Bitcoin Again Hits Record Prices While Rival Bitcoin Cash Slumps

Based on this early evidence, it originally seemed that investors were embracing the new cryptocurrency rival.

The future of Bitcoin has long looked uncertain due to the continued arguments between miners and developers as to the best way to move the digital currency forward. These arguments eventually led to a split, sometimes termed a ‘hard fork,’ where some bitcoin miners decided to create their own offshoot cryptocurrency called Bitcoin Cash. However, recent evidence seems to indicate that investors aren’t nearly as worried about the effects of the split as many predicted.

In fact, following last week’s division, the price of bitcoin surged over the weekend to pass the $3,200 mark for the first time ever. Although the price eventually dropped off slightly, the cryptocurrency still reached an all-time record high of $3,344 per coin on Saturday—showing that the original Bitcoin is most likely to be the clear winner after the dust finally settles over the split.

Contrast Bitcoin’s record price surge to that of its new rival, Bitcoin Cash, and it is clear that the miners who decided to split may have made the wrong decision. The announcement of the split and the formation of Bitcoin Cash seemingly saw many investors coming out of the woodwork and putting their money behind the newer currency. Eventually, this culminated in Bitcoin Cash reaching a peak market capitalization of $12 billion.

Based on this early evidence, it originally seemed that investors were embracing the new cryptocurrency rival. Unfortunately, it now appears that the miners haven’t been so quick to embrace Bitcoin Cash, which has led to its price suddenly plummeting. After reaching a record high last week, the price of Bitcoin Cash dropped by more than 62% over the weekend. Even with the slight rebound that the currency is currently seeing, this sudden price decline caused its market capitalization to plummet to only $4 billion. Compare this to the $53 billion market capitalization of the original Bitcoin and it immediately becomes apparent that the new rival is already in trouble after only a week or so.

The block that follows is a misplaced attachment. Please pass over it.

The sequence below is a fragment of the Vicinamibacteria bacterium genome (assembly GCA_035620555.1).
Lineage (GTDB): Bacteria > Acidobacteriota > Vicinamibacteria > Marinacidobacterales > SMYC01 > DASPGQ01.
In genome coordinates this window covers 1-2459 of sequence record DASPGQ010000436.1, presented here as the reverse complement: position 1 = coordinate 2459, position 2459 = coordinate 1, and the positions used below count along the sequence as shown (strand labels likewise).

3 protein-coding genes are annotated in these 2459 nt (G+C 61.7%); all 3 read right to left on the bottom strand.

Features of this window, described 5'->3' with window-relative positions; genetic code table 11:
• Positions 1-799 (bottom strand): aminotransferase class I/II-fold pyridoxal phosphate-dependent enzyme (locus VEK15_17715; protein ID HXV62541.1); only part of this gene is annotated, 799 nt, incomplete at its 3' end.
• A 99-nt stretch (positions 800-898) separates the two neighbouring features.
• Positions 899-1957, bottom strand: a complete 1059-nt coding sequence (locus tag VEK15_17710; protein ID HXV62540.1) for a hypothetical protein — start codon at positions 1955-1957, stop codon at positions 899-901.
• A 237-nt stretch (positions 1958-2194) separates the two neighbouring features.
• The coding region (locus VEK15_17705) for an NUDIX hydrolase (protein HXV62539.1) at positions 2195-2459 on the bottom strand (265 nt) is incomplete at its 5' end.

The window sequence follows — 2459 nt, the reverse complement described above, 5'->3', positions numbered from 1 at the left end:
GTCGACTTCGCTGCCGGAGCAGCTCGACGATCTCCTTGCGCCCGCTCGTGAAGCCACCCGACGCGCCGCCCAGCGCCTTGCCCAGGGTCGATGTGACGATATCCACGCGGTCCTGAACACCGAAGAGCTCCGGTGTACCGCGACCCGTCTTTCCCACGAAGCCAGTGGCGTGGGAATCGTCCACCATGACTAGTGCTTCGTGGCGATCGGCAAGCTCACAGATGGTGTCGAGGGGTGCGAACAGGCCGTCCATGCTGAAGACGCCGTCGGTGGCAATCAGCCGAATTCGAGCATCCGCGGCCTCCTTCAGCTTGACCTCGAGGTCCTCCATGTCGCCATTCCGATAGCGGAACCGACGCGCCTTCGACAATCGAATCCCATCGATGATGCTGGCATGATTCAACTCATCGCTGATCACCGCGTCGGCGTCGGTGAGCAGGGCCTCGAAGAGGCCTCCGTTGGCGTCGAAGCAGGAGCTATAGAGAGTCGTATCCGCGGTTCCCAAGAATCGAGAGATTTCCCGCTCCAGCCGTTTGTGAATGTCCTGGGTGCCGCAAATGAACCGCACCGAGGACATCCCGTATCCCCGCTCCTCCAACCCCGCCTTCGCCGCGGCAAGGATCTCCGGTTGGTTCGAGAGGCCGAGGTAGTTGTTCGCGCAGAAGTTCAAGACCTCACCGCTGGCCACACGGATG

The debate and eventual split of Bitcoin Cash was caused by a question of how to update the currency’s underlying blockchain technology. Many miners called for the size of the data blocks to be increased dramatically, whereas most developers believed that the smarter move was to move some data off of the currency’s main network and to double the size of the data blocks to 2MB. This plan from the developer’s is known as SegWit2X, which is set to be implemented beginning in August.

Under the new Bitcoin Cash, data blocks have been increased to 8MB. However, the fact that the SegWit2X plan has yet to be fully implemented means that we most likely haven’t seen the end of the debate. In this sense, it will be interesting to see how further developments end up affecting the price of both the original Bitcoin and its new Bitcoin Cash rival.

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